Climate Change: It's Rate Of Change
I've posted about this before, it's the rate of change in the concentration of carbon dioxide in the atmosphere not the level, that matters. If the CO2 increases slowly, the planet is able to make an adjustment, but when it accelerates it can't.
Skeptical Science makes the same point but with graphics.
For 1 million years life on earth has adapted itself to going into and out of ice ages over approximately 100,000-year cycles. We come out of ice ages in about 10,000 years, with CO2 rising 100 ppm in that time. That is a rate of increase of about 0.01 ppm/year. If we use this as a typical rate to which nature has adapted, and has done so already for at least 10 cycles, then we can determine how much faster than this we are now moving. The idea is that if we limit CO2 rise to this rate, we expect nature will adapt; the further away we move from this base rate the more difficulty nature will have adapting.
Even before the age of big oil and coal, we were already pushing nature more than 10 times the base rate. The rapid industrialization sparked by WWII marked a rapid increase near 1950 that has continued, unabated, yielding a rate now more than 100 times the base rate.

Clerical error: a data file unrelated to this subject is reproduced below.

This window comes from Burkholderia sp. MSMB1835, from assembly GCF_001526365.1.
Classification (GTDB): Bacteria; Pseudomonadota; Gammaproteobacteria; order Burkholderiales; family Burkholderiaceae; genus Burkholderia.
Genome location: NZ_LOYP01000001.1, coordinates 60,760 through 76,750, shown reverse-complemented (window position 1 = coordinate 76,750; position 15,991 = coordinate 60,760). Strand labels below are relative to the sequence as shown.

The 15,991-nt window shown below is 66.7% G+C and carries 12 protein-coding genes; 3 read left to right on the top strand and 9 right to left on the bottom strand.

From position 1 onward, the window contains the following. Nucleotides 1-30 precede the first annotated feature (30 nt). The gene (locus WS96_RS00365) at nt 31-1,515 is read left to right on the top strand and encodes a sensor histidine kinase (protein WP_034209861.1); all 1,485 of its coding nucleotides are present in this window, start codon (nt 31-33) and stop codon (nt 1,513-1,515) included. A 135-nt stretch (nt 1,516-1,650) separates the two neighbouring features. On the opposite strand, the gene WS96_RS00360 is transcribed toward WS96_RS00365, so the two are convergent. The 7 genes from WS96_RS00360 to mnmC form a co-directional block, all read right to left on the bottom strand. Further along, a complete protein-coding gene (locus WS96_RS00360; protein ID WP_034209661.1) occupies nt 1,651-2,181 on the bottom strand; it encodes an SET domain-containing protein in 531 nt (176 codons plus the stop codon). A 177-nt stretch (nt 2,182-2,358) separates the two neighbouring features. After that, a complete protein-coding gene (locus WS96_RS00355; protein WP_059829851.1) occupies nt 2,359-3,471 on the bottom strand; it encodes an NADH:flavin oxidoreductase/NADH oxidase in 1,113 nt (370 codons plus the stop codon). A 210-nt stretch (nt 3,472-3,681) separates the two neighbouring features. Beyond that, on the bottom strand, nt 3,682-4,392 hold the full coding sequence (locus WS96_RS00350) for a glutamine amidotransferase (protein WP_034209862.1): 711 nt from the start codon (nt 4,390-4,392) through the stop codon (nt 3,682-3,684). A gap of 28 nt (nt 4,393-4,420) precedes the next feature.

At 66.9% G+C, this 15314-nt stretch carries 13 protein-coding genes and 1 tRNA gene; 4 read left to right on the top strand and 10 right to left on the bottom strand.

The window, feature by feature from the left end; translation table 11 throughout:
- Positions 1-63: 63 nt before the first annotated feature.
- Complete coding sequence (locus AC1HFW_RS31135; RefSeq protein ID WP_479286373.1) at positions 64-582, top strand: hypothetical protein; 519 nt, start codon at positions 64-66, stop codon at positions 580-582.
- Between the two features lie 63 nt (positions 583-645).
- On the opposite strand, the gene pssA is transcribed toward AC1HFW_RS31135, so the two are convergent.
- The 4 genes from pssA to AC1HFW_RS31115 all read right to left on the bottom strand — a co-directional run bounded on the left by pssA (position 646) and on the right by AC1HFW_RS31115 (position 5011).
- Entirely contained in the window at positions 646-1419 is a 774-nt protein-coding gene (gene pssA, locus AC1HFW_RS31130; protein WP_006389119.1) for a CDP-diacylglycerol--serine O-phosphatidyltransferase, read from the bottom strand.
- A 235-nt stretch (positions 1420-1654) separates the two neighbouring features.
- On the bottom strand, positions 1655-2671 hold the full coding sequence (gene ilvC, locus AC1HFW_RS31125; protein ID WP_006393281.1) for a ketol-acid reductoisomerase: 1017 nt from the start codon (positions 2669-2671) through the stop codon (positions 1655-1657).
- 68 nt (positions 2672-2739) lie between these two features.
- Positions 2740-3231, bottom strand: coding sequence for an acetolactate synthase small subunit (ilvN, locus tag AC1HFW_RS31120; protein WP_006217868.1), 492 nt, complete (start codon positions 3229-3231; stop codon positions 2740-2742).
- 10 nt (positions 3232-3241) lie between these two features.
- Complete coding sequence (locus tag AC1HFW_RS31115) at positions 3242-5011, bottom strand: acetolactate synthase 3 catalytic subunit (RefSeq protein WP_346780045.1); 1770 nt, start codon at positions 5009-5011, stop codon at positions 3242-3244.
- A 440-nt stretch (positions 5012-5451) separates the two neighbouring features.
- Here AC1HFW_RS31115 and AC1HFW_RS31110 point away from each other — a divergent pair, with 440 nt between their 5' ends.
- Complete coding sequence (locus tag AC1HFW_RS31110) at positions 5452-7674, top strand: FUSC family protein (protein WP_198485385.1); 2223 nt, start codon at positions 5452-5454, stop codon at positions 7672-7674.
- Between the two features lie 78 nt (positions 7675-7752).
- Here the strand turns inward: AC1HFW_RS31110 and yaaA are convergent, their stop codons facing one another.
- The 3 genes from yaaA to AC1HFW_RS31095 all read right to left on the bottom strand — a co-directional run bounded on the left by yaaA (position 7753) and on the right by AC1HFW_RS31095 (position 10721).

This is comparable to the effect of running into a parked car, and if left unchecked, we may soon be running into a brick wall.
Climate change deniers without the math or science background have trouble with this concept. They need to understand this. It's like the difference between finding something out over time versus in seconds. Compare what your reaction might be if you've known for sometime that your significant other was leaving you versus finding out a few minutes ago when you thought everything was fine.